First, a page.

"Arlington County, the developers, the Safeway, can come together for the common good," says Bluemont Forward spokesperson Chitra Kumar. "The Safeway is really a centerpiece of the community. Right now it's mostly a parking lot, and the community would like to see it redeveloped. We have talked to our neighbors and we know there's a sense of wanting to see some change, especially in that site."
Kumar says a new Safeway could bring about many positive changes. "If you have more foot traffic in that area, potentially have street improvements, a lot of positive things could come," she says. "We want to see that happen in a reasonable way."
Opponents' fears are overblown
Research shows that we have what psychologists like Dan Gilbert call an "impact bias." In the context of neighborhood development, author Edward Glaeser explains it best: "people…significantly over-estimate the impact that a negative shock will have on their happiness. The enemies of a new high-rise may think that the tower will make them miserable, but in reality, they will quickly adapt to the new situation."
The existing store on Wilson Boulevard, seen from west (left) and east (right).
Photos by the author.
Roger Lewis, an architect and frequent guest on WAMU's The Kojo Nnamdi Show, offered similar thoughts to radio listeners in February. On the subject of "people worrying about everything from parking to density and property values, et cetera," Mr. Lewis said, "I think a lot of the fears are unjustified. A lot of the anxieties at least that I've heard voiced…are bogus. I don't think they're justifiable."
Neighbors who voted against the change may have legitimate concerns, but in time they'll become accustomed to it. "We do think people will get used to seeing it, especially if they see the benefits they get out of it," says Kumar. "There can be a lot of them: a walkable, biking-friendly Wilson Boulevard village center that they can walk their families to."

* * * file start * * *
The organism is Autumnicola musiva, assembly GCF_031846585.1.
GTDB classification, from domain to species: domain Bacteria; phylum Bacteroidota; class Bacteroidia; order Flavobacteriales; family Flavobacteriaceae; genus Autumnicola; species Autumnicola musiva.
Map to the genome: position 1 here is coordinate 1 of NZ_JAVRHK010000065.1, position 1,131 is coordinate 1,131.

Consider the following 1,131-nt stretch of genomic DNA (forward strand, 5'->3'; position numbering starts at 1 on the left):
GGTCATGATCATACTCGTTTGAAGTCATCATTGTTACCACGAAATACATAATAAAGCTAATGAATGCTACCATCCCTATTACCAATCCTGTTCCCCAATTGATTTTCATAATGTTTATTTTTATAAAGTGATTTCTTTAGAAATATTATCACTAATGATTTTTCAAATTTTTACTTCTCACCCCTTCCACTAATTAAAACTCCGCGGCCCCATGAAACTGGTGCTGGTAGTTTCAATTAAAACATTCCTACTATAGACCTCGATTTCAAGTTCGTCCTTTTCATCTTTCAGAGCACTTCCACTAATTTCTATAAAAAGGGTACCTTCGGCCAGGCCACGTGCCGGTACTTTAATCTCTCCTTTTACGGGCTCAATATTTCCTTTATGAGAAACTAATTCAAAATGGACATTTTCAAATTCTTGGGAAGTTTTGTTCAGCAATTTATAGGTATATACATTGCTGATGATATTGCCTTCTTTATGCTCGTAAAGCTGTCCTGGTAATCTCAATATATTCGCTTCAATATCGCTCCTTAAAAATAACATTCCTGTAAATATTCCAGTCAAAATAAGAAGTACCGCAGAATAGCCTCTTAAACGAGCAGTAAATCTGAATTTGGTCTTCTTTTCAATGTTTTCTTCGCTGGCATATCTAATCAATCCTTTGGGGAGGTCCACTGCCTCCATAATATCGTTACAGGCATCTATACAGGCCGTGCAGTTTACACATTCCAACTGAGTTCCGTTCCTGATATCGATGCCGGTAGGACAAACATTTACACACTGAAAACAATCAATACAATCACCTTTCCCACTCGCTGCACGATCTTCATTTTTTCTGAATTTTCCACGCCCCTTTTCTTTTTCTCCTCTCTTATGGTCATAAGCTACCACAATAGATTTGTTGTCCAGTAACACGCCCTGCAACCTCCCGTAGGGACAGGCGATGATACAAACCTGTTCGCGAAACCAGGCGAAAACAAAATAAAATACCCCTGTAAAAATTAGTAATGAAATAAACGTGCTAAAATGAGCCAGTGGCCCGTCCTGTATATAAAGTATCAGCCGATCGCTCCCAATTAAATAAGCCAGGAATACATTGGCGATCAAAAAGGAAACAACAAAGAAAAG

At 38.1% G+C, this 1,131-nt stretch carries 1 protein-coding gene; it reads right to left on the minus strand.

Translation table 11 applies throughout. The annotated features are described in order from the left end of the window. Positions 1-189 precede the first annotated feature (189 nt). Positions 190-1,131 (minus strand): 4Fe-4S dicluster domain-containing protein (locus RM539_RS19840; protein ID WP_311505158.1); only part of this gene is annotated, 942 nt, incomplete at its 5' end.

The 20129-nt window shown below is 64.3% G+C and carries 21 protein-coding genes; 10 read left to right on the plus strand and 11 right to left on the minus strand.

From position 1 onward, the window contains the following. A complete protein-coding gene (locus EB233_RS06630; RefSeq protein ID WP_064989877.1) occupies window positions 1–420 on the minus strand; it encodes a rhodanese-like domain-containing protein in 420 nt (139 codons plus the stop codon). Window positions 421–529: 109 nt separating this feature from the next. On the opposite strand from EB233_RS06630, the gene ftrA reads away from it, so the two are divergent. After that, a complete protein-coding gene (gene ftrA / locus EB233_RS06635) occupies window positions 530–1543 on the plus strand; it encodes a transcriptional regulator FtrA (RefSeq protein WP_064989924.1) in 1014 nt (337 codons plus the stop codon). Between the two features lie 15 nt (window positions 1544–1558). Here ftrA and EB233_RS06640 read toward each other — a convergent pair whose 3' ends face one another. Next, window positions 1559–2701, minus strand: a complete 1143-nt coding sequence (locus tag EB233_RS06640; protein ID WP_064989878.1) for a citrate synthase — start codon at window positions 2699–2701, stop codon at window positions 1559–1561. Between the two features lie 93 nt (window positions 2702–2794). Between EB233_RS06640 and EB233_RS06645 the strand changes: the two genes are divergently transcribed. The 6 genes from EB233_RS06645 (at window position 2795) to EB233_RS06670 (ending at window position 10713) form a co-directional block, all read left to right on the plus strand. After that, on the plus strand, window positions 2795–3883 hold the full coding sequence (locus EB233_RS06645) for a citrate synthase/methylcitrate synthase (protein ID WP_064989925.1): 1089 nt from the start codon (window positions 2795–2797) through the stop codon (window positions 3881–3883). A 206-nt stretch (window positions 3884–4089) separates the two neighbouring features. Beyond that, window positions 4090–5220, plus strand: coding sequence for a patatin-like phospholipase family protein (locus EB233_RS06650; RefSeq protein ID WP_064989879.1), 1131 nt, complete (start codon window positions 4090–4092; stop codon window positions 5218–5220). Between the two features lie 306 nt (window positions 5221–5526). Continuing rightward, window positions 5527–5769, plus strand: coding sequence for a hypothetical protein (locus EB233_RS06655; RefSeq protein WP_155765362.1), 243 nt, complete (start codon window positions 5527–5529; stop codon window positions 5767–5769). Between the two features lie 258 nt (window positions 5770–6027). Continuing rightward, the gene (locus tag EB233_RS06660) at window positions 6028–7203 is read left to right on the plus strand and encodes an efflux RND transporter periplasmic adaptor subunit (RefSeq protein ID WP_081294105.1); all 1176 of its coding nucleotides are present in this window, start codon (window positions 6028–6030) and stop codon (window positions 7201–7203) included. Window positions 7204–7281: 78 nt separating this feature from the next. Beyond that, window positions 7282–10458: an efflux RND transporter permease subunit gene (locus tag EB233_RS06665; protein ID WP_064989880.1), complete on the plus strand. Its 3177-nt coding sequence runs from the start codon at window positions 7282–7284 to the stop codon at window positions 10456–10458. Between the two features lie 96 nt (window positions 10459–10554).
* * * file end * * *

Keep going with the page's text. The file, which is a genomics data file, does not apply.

However, the difference between the BCA and Bluemont Forward is about more than tone or attitude. BCA has taken a hard-line position against any development whether or not the existing Safeway is economically viable. They unequivocally oppose rezoning the Safeway site, saying they want no additional density there.
Meanwhile, Bluemont Forward's vision for the Safeway site is arguably moderate: not too restrictive but not too big, either. They worry that 160 apartments may be too dense, but are open to changing the current zoning. "To encourage a service-rich neighborhood center," says their website, "we agree that a redeveloped Safeway site that offers public amenities should be allowed a level of density greater than the currently allowed density, which is amenable primarily to one-story strip-mall type development."
No one actually wants to lose Safeway
Surveys of Bluemont residents show that everyone wants to have a grocery store in their neighborhood. But with the redevelopment plans in doubt, so is the future. The worst-case scenario is that Safeway may decide it's easier to sell the property than to maintain an outdated store. The new owner may then build a big car wash or another auto-oriented facility, which are allowed under current zoning.